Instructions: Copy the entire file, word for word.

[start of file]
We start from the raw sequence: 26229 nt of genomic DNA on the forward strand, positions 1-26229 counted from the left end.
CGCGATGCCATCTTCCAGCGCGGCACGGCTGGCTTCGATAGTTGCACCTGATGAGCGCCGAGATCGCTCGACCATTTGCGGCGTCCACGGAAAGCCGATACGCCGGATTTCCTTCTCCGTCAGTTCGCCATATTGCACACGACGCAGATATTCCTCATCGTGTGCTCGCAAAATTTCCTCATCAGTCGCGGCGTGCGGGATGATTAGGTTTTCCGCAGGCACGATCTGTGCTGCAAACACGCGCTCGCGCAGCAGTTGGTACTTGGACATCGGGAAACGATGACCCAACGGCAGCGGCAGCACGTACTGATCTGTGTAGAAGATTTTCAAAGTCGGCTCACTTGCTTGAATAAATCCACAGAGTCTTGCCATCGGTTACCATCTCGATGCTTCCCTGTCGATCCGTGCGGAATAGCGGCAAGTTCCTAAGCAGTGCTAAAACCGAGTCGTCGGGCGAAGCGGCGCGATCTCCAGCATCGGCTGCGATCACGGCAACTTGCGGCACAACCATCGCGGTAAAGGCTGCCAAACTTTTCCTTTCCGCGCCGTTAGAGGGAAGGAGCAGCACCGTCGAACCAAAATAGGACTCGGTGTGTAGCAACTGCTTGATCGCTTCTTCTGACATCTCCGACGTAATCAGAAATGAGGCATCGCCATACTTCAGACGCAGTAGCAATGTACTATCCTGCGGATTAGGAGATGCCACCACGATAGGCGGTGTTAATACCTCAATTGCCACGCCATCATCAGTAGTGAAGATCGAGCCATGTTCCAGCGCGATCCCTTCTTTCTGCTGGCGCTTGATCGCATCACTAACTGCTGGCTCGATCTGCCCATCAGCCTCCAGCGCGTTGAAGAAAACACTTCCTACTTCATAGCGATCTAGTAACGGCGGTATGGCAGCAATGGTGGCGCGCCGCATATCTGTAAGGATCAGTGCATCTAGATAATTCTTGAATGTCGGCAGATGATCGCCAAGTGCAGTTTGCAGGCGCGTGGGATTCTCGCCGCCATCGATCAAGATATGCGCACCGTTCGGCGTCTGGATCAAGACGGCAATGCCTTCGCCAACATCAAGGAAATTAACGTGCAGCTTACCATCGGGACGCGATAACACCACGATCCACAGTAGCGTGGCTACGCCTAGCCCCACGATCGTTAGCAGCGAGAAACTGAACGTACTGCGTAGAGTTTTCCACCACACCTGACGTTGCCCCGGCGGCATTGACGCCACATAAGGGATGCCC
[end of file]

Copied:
We start from the raw sequence: 26229 nt of genomic DNA on the forward strand, positions 1-26229 counted from the left end.
CGCGATGCCATCTTCCAGCGCGGCACGGCTGGCTTCGATAGTTGCACCTGATGAGCGCCGAGATCGCTCGACCATTTGCGGCGTCCACGGAAAGCCGATACGCCGGATTTCCTTCTCCGTCAGTTCGCCATATTGCACACGACGCAGATATTCCTCATCGTGTGCTCGCAAAATTTCCTCATCAGTCGCGGCGTGCGGGATGATTAGGTTTTCCGCAGGCACGATCTGTGCTGCAAACACGCGCTCGCGCAGCAGTTGGTACTTGGACATCGGGAAACGATGACCCAACGGCAGCGGCAGCACGTACTGATCTGTGTAGAAGATTTTCAAAGTCGGCTCACTTGCTTGAATAAATCCACAGAGTCTTGCCATCGGTTACCATCTCGATGCTTCCCTGTCGATCCGTGCGGAATAGCGGCAAGTTCCTAAGCAGTGCTAAAACCGAGTCGTCGGGCGAAGCGGCGCGATCTCCAGCATCGGCTGCGATCACGGCAACTTGCGGCACAACCATCGCGGTAAAGGCTGCCAAACTTTTCCTTTCCGCGCCGTTAGAGGGAAGGAGCAGCACCGTCGAACCAAAATAGGACTCGGTGTGTAGCAACTGCTTGATCGCTTCTTCTGACATCTCCGACGTAATCAGAAATGAGGCATCGCCATACTTCAGACGCAGTAGCAATGTACTATCCTGCGGATTAGGAGATGCCACCACGATAGGCGGTGTTAATACCTCAATTGCCACGCCATCATCAGTAGTGAAGATCGAGCCATGTTCCAGCGCGATCCCTTCTTTCTGCTGGCGCTTGATCGCATCACTAACTGCTGGCTCGATCTGCCCATCAGCCTCCAGCGCGTTGAAGAAAACACTTCCTACTTCATAGCGATCTAGTAACGGCGGTATGGCAGCAATGGTGGCGCGCCGCATATCTGTAAGGATCAGTGCATCTAGATAATTCTTGAATGTCGGCAGATGATCGCCAAGTGCAGTTTGCAGGCGCGTGGGATTCTCGCCGCCATCGATCAAGATATGCGCACCGTTCGGCGTCTGGATCAAGACGGCAATGCCTTCGCCAACATCAAGGAAATTAACGTGCAGCTTACCATCGGGACGCGATAACACCACGATCCACAGTAGCGTGGCTACGCCTAGCCCCACGATCGTTAGCAGCGAGAAACTGAACGTACTGCGTAGAGTTTTCCACCACACCTGACGTTGCCCCGGCGGCATTGACGCCACATAAGGGATGCCC